Operational oceanography

The term "operational oceanography" has become a topic of frequent discussion in the contemporary trade literature, although the activities normally associated with this term have been in existence for some time. The three principal attributes that characterize operational oceanography are:

(1) routine and systematic measurements of the oceans and atmosphere;

(2) modeling, simulation, analysis and interpretation of these measurements to generate useful information products; and (3) rapid dissemination of these products to the user communities. The user communities typically comprise government, industry, regulatory authorities, research institutions and the general public.

In data assimilation centers, numerical forecasting models process the data and generate information products. The utility of these simulated products is further enhanced (value engineered) by subject matter experts in such disciplines as marine transportation, marine construction, public health and seawater quality. Different applications require different products. This implies that an array of information products must be tailored to satisfy the needs of specific user communities, who have been identified in advance through socio-economic or cost-benefit analyses.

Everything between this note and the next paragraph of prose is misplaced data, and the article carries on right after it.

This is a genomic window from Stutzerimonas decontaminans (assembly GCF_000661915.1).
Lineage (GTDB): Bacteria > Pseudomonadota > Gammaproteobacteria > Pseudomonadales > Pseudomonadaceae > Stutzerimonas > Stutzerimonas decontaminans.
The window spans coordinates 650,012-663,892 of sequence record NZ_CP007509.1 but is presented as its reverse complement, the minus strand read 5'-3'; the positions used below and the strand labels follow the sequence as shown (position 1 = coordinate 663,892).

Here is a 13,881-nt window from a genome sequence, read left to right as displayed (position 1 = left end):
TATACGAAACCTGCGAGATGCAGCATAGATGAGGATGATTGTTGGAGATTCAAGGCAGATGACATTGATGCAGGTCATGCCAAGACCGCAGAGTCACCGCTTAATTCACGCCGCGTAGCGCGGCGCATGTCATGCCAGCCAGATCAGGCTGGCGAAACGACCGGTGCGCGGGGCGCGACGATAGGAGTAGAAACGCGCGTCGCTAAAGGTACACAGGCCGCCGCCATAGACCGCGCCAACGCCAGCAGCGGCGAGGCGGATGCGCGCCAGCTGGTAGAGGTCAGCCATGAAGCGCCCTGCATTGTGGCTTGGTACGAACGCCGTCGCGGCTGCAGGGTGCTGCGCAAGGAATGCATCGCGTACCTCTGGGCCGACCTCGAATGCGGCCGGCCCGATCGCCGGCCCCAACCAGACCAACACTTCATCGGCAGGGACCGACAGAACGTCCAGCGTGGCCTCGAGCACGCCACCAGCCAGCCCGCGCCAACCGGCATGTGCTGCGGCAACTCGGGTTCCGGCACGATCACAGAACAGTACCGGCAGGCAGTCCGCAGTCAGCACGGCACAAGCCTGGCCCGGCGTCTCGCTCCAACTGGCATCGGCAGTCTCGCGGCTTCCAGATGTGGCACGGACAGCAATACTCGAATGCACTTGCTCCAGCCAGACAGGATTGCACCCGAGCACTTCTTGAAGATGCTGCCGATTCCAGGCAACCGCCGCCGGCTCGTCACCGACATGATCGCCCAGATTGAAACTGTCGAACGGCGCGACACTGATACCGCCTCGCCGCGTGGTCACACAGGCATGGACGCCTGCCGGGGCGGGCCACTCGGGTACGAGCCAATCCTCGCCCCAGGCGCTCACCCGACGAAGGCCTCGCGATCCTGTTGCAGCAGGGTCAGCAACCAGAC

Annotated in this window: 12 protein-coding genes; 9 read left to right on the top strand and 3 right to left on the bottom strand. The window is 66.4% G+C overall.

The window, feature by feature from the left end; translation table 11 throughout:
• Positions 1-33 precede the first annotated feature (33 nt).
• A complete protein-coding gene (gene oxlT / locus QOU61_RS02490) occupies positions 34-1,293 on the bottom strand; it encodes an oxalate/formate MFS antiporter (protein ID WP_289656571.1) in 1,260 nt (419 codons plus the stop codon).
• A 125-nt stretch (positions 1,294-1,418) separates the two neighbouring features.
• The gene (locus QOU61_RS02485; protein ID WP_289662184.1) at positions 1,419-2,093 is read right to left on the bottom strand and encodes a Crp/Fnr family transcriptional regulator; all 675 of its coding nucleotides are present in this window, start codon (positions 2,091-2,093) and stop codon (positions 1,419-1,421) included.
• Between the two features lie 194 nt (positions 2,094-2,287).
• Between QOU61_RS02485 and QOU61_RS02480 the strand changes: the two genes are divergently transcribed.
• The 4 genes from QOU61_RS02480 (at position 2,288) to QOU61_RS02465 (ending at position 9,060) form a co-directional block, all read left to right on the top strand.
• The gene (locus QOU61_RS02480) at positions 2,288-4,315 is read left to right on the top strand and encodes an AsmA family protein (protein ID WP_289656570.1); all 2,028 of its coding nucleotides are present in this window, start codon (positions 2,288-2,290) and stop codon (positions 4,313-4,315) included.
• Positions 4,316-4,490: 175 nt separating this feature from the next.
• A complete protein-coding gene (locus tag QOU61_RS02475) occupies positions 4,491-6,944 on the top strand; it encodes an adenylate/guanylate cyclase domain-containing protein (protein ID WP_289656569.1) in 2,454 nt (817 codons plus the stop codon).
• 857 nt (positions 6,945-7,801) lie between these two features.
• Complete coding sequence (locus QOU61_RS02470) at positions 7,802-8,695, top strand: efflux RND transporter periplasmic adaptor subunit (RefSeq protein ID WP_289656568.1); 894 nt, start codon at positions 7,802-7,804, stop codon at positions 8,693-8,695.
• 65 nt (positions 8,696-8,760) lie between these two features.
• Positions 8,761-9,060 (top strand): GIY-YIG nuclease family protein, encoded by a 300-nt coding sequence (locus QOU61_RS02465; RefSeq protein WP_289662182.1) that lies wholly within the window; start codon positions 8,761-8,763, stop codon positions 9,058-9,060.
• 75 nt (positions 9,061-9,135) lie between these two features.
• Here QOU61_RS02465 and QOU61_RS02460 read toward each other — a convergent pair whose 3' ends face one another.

Civil applications of operational oceanography in coastal regions are the most visible and include warnings against such hazards as coastal floods, waves, coastal erosion and effluent contamination. Commercial applications in the open ocean include guidance on optimal ship routing. Defense applications of operational oceanography, as defined by the US Department of the Navy (2000b), include the development of oceanic and atmospheric observations and models to provide on-scene commanders with predictive capabilities, especially in the littoral zone. The US Navy's Geophysics Fleet Mission Program Library (GFMPL) contains meteorological, oceano-graphic, electromagnetic and acoustic software for use as aids in planning naval operations in the open ocean as well as in the littoral zone. Clancy (1999) and Clancy and Johnson (1997) provided useful overviews of naval operational ocean modeling products and applications.

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